Closer than Apart: Comparing Senate Commerce Committee Bills
Post By: Stacey Gray, Senior Counsel, and Polly Sanderson, Policy Counsel, Future of Privacy Forum
Over the Thanksgiving holiday, we saw for the first time a public Staff Discussion Draft of a federal comprehensive privacy law from the office of Senator Wicker (R-MS), the Chairman of the Senate Commerce Committee. Together with Senator Cantwell (D-WA)’s bill, the Consumer Online Privacy Rights Act, introduced last week with leading Democrat co-sponsors, Senator Wicker’s Discussion Draft represents a significant movement toward bipartisan negotiations in the Senate. We expect to see these negotiations play out during this Wednesday’s Senate Commerce Committee Hearing (12/4 at 10:00 AM), and through the New Year.
How do the two bills, one from leading Democrats, and one from the Republican Chairman, compare to each other? We find them to be closer together on most issues than they are apart: a promising sign for bipartisan progress. Here is FPF’s breakdown of all the major commonalities and differences in the two bills (as they currently exist).
Significant Commonalities (with some differences):
- Covered Data – Both bills define covered data as “linked or reasonably linkable,” including inferences or derived data; both exclude employee data, de-identified data, and public records. The Wicker draft would also broadly exempt publicly available information from regulation (a key difference below).
- Covered Entities and Small Business Exemption – Both bills would govern commercial businesses, either those already governed by the FTC Act (Cantwell), or those “affecting interstate commerce” (Wicker). Both contain a small business exemption, from the entire bill (Cantwell), or from the bulk of core obligations (Wicker).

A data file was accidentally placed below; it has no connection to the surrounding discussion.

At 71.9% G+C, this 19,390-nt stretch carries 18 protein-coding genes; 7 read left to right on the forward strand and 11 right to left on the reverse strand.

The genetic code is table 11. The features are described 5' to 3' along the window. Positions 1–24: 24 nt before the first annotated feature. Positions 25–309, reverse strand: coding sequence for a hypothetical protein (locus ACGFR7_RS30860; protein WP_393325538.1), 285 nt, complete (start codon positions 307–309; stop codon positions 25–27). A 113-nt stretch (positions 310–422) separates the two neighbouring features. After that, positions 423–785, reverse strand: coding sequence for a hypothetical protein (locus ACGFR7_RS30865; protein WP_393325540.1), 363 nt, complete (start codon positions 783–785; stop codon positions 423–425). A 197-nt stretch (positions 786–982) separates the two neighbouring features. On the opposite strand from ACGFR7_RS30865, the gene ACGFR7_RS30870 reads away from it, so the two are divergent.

- Transparency – Both would require detailed public privacy policies, including: categories of data collected/transferred, processing purposes, retention practices, and how to exercise rights. Cantwell additionally would require disclosure of the specific identities of all third parties to which data is transferred (102(b)(3)(B)).
- Access – Both would require companies to provide individuals with a copy “or accurate representation” of their data upon “verified request” and the names of third parties to whom it has been transferred (and, in Wicker, the names of service providers), free of charge (although Wicker limits free requests to 2/year).
- Deletion, Correction & Portability – Both bills would require companies, upon “verified request” to correct or delete covered data of an individual and inform service providers and third parties of the request, although the Wicker draft uses the phrase “delete or deidentify.” Both would require that data be provided upon request “in a structured, interoperable, and machine-readable format,” “without licensing restrictions,” although to this list Wicker adds the term “standards-based.” Both exclude inferred or derived data from portability requests.
- Opt-Outs for Non-Sensitive Data – Cantwell would establish a right to object to data transfers, subject to a process established by FTC rulemaking, within guidelines (clear and conspicuous, centralized, with the ability for individuals to view and change the status of their objection, and informed by the Do Not Call Registry) (105(b)). Wicker would more broadly allow individuals to “object to the processing and transfer” of data, but would not require specific rulemaking on this point (104(d)).
- Opt-In for Sensitive Data – Both bills would require “prior, affirmative express consent” for processing of sensitive data, including biometric data (with restrictions on what consent must require, in definitions for Cantwell, and in the text of Sec. 105 for Wicker). The definition of “sensitive data” in the Cantwell bill is significantly broader, containing “browsing history,” “email,” and “phone number” (these are not included in Wicker).
- Commercial IRBs for Ethical Research – Among similar lists of enumerated exceptions to individual rights (for e.g. product recalls, audits, etc.), both bills contain an exemption for research governed by commercial IRBs or similar oversight entities meeting standards promulgated by the FTC (Cantwell 110(d)) (Wicker 108(a)).